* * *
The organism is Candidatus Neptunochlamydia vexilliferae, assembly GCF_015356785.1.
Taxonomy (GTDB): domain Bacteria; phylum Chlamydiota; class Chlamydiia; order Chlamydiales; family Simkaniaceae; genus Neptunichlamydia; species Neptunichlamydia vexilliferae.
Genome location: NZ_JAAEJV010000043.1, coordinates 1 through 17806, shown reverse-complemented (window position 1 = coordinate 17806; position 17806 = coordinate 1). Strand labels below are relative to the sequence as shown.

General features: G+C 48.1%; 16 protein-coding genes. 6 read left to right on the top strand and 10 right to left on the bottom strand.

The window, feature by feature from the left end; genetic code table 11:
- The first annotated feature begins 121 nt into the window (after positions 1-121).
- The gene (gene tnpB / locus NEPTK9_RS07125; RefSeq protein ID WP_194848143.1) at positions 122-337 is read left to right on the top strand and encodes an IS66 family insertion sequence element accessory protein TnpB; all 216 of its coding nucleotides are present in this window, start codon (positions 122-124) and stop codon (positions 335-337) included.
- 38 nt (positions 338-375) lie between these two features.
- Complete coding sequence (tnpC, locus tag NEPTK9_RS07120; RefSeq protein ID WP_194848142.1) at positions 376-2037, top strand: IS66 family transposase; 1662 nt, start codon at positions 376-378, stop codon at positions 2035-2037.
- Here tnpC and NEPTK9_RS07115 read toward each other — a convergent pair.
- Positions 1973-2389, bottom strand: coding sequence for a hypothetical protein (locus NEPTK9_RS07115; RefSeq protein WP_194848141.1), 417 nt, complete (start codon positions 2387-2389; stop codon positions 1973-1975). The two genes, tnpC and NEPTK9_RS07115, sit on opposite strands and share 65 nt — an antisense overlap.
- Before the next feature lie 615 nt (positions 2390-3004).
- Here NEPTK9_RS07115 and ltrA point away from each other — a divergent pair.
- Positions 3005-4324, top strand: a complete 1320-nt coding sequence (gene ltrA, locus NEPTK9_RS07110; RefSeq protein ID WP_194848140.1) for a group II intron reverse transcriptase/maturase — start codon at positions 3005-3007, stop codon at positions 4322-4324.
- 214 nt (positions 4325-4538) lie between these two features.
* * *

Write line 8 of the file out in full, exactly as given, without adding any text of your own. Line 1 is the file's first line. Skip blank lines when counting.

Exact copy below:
- 38 nt (positions 338-375) lie between these two features.